We Got Funded: Kuwait-Born Proptech Startup Ajar Closes Pre-Series A Round The startup is leveraging on the opportunity by improving its platform features, investing on its team to boost its growth, and gearing up for a regional digital expansion to Saudi Arabia, Egypt, and Bahrain.
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This article is part of a series on pioneering entrepreneurs in Kuwait that Entrepreneur Middle East has built in collaboration with Kuwait Finance House. Kuwait Finance House is considered a pioneer in Islamic finance or Sharia'a compliant banking, with it being the first Islamic bank established in 1977 in the State of Kuwait, and is today one of the foremost Islamic financial institutions in the world.
Proptech startup Ajar has closed its pre-Series A round with the participation of investors SBX Capital, 500 Startups, and Seed Partner. Though the size of the latest capital infusion was undisclosed, the startup announced that its latest investment was a multi-million round, with it stating that it has raised a total of US$7.5 million to date. The platform had previously raised capital from BECO Capital and Sharq Ventures.
The startup, which was originally launched in Kuwait and is now headquartered in Dubai, was founded in 2016 by Shaheed Al Khudhari as an online payment solution and property management solution catered to help landlords and tenants digitize rent payments and collection in a flexible and seamless approach. It has grown to include a wide variety of automation solutions that can help real estate investors and companies manage their properties efficiently, with over 35,000 units across Kuwait and the UAE on the platform currently. Property owners can manage the leasing cycle of their properties, along with insights and reports, while users can use Find Ajar, the startup's classified platform for consumers to rent and buy properties in Kuwait.
Amid the COVID-19 crisis, Ajar found itself becoming a useful resource for clients. The platform ensured business continuity with its cloud-based solution that offered safe and secure online collection and efficient property management while cities were under lockdown. "It quickly became very clear to landlords that going digital was the way forward," says Al Khudhari. "Rent collection for those who depended on cash and cheque payments completely stopped, affecting the majority in the market. Landlords saw Ajar as an opportunity to not only go digital, but to also gain insights on how the industry was minimizing losses, what tactics worked, and what didn't. We become our clients' advisors."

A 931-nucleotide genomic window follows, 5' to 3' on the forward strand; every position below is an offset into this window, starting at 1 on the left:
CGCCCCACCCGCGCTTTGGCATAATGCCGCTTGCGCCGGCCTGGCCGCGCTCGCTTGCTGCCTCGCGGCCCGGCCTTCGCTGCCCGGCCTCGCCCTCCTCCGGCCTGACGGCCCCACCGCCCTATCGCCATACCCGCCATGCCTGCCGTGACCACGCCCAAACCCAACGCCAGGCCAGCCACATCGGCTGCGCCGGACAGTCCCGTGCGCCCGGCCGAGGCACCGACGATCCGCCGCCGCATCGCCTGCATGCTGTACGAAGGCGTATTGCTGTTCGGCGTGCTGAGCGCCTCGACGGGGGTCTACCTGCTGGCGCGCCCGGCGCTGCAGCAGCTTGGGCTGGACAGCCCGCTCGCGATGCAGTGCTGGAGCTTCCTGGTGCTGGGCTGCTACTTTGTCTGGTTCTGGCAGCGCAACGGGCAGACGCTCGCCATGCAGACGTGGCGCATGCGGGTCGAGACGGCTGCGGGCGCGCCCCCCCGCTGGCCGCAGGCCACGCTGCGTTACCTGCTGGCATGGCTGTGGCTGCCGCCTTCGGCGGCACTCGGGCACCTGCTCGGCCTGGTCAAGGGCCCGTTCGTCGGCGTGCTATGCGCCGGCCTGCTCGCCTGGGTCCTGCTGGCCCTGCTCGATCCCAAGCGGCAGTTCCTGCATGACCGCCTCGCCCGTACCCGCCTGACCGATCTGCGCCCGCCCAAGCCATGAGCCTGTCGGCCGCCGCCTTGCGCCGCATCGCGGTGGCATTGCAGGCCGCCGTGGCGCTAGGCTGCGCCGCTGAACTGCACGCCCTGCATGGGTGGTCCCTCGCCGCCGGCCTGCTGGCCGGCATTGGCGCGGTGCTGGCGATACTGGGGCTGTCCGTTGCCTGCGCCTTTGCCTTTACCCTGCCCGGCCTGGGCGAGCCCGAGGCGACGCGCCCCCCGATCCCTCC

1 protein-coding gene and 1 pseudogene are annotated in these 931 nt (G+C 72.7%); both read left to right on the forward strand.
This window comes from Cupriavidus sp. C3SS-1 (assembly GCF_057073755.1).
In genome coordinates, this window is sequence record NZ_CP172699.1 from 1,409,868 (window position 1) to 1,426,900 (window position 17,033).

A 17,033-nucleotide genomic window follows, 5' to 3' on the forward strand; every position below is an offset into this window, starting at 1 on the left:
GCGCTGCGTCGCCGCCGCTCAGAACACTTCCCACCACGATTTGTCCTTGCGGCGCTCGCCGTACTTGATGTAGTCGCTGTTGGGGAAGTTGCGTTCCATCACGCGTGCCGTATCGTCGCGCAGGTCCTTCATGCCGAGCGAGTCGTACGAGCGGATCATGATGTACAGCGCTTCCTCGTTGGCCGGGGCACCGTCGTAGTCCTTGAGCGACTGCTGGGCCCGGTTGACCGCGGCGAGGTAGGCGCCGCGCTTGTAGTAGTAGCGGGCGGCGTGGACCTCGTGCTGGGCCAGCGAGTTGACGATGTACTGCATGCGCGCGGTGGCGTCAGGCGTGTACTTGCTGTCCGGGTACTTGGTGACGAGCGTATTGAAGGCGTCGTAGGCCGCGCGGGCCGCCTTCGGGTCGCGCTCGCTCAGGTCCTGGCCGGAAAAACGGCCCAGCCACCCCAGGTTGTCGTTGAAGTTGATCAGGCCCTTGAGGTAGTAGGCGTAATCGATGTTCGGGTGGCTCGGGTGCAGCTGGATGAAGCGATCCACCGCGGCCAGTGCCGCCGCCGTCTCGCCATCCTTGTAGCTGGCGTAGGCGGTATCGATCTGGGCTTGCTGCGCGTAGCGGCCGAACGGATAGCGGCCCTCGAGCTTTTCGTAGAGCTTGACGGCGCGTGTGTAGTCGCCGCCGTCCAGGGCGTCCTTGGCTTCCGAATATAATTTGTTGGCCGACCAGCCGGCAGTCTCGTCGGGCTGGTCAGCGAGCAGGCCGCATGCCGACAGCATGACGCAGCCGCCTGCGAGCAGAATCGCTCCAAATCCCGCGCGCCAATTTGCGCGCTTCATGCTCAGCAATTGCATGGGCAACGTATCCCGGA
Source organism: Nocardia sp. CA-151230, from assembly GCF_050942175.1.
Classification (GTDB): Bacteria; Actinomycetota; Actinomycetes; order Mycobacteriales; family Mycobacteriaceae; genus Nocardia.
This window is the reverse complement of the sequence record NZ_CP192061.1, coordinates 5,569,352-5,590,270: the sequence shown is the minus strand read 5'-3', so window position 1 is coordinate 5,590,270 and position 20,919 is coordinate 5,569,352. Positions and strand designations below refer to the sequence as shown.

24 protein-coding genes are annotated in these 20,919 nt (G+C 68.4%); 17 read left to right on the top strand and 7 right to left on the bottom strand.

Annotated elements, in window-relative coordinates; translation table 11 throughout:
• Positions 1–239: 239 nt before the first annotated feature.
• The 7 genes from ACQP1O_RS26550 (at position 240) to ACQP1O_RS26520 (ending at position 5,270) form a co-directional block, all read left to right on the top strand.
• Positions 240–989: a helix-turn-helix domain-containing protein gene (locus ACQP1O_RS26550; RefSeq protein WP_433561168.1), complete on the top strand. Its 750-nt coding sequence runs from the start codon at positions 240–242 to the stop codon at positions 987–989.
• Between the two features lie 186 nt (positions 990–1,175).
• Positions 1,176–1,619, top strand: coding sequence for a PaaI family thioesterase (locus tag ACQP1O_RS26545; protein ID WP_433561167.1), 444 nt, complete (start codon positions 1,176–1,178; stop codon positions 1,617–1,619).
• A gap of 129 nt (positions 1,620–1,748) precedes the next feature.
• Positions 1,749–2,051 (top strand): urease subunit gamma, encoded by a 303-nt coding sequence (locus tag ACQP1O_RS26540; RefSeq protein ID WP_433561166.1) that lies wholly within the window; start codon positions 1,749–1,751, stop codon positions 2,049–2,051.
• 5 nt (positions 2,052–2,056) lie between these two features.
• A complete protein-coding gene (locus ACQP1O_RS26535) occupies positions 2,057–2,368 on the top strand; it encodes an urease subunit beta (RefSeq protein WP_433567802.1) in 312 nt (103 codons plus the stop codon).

Ajar remote team
Amid the crisis, the startup also decided to focus on market education by releasing several studies and partnering with government entities to help them understand the state of the real estate market and guide their strategies. "The current economic climate has also forced many companies to rethink their costs, and [how] adopting a cloud-based solution is a great cost-cutting strategy," Al Khudhari adds. He also notes that the pandemic has allowed for his startup some advantages when it came to fundraising: "Ditch the traditional pitches, and focus on the startup's growth or resilience during the crisis. [Plus], showcase the acceleration in digital adoption you've seen across all industries, and how that's reflected in your numbers and projections."
Commenting on Ajar's fundraising round, Sharif El-Badawi, Managing Partner MENA of 500 Startups notes that the work for the past few months has been "a testament to the startup's resilience." And with the newly raised capital, the startup is leveraging on the opportunity by improving its platform features, investing on its team to boost its growth, and gearing up for a regional digital expansion to Saudi Arabia, Egypt, and Bahrain. "Our strategy is to enable anyone -from a landlord with one unit, to a real estate company with 10,000 units- to create an account online, and immediately start automating their real estate management, wherever they may be," Al Khudhari declares.